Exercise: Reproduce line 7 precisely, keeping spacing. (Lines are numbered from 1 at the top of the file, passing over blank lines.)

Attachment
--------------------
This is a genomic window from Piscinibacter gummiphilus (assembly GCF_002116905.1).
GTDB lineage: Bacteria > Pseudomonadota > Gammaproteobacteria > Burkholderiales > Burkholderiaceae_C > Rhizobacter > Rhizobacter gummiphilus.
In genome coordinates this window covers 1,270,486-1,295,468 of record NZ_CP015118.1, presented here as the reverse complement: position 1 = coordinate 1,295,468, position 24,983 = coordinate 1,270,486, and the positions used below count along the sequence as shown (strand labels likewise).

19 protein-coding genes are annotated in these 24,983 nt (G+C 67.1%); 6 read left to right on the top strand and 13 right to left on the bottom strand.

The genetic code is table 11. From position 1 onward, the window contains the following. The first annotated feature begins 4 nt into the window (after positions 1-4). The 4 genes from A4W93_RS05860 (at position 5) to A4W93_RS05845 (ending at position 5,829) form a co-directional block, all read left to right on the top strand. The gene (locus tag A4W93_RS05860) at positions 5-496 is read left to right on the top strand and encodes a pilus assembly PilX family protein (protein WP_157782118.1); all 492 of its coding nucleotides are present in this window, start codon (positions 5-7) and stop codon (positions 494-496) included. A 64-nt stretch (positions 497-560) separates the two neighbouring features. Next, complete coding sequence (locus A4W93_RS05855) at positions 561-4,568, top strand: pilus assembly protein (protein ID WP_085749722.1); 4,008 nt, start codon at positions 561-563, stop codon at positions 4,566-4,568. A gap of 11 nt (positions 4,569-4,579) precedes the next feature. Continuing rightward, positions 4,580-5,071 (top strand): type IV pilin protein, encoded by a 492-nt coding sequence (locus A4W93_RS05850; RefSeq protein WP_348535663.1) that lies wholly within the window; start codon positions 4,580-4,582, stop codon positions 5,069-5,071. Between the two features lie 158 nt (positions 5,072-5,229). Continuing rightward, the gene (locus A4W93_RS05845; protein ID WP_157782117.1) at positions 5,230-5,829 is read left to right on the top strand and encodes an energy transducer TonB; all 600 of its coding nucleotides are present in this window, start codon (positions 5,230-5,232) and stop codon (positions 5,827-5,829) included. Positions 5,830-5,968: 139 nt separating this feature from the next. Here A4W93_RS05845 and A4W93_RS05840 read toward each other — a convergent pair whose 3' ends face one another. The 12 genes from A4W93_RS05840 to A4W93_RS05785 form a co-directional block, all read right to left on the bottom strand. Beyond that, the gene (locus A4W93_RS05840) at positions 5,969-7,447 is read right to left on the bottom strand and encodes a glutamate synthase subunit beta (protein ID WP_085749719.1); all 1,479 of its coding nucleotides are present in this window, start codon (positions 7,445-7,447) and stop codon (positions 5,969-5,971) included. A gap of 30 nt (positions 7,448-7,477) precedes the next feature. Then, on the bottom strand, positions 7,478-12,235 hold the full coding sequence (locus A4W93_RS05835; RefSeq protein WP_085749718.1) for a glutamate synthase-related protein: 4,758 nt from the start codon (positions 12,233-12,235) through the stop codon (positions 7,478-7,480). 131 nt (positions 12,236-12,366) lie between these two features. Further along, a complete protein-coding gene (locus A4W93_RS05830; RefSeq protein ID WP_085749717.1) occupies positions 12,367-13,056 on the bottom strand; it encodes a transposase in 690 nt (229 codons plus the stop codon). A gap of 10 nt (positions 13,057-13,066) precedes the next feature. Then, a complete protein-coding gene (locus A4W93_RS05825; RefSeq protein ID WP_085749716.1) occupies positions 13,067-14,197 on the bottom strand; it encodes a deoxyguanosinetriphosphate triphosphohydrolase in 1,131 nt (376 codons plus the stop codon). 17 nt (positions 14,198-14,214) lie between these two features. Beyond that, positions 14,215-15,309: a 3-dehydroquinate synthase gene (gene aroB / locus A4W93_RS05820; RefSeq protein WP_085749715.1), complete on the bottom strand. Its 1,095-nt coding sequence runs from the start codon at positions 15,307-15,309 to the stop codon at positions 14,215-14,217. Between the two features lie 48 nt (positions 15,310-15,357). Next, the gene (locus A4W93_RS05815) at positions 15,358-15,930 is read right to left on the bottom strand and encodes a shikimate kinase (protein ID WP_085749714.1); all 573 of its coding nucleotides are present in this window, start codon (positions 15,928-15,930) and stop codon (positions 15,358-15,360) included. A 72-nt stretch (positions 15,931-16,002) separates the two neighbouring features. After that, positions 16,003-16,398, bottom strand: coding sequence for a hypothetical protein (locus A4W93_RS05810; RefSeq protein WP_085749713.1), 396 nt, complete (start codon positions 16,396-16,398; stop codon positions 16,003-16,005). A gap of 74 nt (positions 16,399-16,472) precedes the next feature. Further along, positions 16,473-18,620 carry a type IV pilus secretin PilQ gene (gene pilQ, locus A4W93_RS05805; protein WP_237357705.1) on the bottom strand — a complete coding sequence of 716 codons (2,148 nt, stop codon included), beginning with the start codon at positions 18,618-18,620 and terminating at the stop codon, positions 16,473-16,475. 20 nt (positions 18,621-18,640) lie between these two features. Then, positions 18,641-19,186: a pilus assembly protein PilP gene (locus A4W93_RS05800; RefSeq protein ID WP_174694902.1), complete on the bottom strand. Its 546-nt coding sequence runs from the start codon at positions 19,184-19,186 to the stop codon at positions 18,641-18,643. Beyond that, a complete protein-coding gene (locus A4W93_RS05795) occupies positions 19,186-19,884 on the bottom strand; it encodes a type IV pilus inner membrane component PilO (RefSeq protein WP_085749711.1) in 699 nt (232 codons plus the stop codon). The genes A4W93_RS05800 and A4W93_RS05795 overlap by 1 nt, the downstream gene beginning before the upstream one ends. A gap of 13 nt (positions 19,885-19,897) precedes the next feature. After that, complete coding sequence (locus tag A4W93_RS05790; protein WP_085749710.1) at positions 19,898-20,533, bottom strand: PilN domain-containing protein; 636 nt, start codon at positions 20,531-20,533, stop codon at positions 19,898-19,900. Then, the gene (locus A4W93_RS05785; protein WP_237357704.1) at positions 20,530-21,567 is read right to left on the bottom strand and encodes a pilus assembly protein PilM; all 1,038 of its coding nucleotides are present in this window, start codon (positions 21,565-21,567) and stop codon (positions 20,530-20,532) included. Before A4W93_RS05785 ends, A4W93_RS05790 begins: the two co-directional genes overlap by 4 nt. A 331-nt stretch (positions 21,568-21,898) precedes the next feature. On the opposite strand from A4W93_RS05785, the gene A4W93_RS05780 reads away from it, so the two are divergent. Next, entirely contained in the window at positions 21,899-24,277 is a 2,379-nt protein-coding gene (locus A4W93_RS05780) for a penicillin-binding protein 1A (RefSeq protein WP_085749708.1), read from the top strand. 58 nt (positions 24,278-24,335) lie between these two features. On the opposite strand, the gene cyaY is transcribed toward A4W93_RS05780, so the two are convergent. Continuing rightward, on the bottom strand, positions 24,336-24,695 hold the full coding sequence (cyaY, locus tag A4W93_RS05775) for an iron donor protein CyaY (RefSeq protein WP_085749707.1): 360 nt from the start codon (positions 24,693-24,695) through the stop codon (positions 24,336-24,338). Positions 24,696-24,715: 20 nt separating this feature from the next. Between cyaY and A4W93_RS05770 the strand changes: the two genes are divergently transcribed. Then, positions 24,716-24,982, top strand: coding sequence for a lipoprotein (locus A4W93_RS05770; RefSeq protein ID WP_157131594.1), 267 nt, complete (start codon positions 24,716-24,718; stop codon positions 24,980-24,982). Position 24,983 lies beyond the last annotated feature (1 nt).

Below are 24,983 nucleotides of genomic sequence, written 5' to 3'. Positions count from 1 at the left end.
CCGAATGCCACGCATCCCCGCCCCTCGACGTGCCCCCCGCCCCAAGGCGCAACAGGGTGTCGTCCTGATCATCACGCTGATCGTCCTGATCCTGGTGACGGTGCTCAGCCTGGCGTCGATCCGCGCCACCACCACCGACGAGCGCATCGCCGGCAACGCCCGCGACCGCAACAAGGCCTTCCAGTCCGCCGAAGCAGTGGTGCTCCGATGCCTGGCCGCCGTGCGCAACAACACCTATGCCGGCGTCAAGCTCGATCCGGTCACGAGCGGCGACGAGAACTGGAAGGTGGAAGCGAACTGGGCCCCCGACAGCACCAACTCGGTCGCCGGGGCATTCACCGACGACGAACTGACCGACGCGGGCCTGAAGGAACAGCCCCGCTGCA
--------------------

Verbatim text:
CCGAATGCCACGCATCCCCGCCCCTCGACGTGCCCCCCGCCCCAAGGCGCAACAGGGTGTCGTCCTGATCATCACGCTGATCGTCCTGATCCTGGTGACGGTGCTCAGCCTGGCGTCGATCCGCGCCACCACCACCGACGAGCGCATCGCCGGCAACGCCCGCGACCGCAACAAGGCCTTCCAGTCCGCCGAAGCAGTGGTGCTCCGATGCCTGGCCGCCGTGCGCAACAACACCTATGCCGGCGTCAAGCTCGATCCGGTCACGAGCGGCGACGAGAACTGGAAGGTGGAAGCGAACTGGGCCCCCGACAGCACCAACTCGGTCGCCGGGGCATTCACCGACGACGAACTGACCGACGCGGGCCTGAAGGAACAGCCCCGCTGCA